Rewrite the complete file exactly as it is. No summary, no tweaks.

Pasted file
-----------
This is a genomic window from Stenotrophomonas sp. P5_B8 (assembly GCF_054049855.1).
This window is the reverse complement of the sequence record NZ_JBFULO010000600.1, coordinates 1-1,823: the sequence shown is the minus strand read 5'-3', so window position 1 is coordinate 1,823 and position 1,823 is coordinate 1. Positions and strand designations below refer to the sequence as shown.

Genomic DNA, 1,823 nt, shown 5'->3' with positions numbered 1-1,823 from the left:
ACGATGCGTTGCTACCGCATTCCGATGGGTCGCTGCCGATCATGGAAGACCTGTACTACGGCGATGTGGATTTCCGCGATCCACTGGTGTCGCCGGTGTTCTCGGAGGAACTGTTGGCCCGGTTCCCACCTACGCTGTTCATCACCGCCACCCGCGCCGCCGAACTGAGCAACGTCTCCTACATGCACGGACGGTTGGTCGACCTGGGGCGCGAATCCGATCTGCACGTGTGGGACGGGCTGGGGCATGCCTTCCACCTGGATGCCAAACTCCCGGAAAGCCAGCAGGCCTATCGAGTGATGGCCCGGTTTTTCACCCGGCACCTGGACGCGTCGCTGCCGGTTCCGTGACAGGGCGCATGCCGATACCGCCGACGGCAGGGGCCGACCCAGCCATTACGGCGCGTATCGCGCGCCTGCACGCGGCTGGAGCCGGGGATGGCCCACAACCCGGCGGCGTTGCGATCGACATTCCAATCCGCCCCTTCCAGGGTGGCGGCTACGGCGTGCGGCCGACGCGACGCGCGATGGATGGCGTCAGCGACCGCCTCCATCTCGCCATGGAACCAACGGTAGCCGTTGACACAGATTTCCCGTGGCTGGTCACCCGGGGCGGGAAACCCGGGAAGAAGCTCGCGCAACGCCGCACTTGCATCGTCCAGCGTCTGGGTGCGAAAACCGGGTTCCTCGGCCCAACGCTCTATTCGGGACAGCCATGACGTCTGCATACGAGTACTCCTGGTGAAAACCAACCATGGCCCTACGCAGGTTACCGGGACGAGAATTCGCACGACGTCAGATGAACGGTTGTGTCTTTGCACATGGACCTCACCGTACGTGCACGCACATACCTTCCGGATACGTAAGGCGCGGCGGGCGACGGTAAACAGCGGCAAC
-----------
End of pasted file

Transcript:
This is a genomic window from Stenotrophomonas sp. P5_B8 (assembly GCF_054049855.1).
This window is the reverse complement of the sequence record NZ_JBFULO010000600.1, coordinates 1-1,823: the sequence shown is the minus strand read 5'-3', so window position 1 is coordinate 1,823 and position 1,823 is coordinate 1. Positions and strand designations below refer to the sequence as shown.

Genomic DNA, 1,823 nt, shown 5'->3' with positions numbered 1-1,823 from the left:
ACGATGCGTTGCTACCGCATTCCGATGGGTCGCTGCCGATCATGGAAGACCTGTACTACGGCGATGTGGATTTCCGCGATCCACTGGTGTCGCCGGTGTTCTCGGAGGAACTGTTGGCCCGGTTCCCACCTACGCTGTTCATCACCGCCACCCGCGCCGCCGAACTGAGCAACGTCTCCTACATGCACGGACGGTTGGTCGACCTGGGGCGCGAATCCGATCTGCACGTGTGGGACGGGCTGGGGCATGCCTTCCACCTGGATGCCAAACTCCCGGAAAGCCAGCAGGCCTATCGAGTGATGGCCCGGTTTTTCACCCGGCACCTGGACGCGTCGCTGCCGGTTCCGTGACAGGGCGCATGCCGATACCGCCGACGGCAGGGGCCGACCCAGCCATTACGGCGCGTATCGCGCGCCTGCACGCGGCTGGAGCCGGGGATGGCCCACAACCCGGCGGCGTTGCGATCGACATTCCAATCCGCCCCTTCCAGGGTGGCGGCTACGGCGTGCGGCCGACGCGACGCGCGATGGATGGCGTCAGCGACCGCCTCCATCTCGCCATGGAACCAACGGTAGCCGTTGACACAGATTTCCCGTGGCTGGTCACCCGGGGCGGGAAACCCGGGAAGAAGCTCGCGCAACGCCGCACTTGCATCGTCCAGCGTCTGGGTGCGAAAACCGGGTTCCTCGGCCCAACGCTCTATTCGGGACAGCCATGACGTCTGCATACGAGTACTCCTGGTGAAAACCAACCATGGCCCTACGCAGGTTACCGGGACGAGAATTCGCACGACGTCAGATGAACGGTTGTGTCTTTGCACATGGACCTCACCGTACGTGCACGCACATACCTTCCGGATACGTAAGGCGCGGCGGGCGACGGTAAACAGCGGCAAC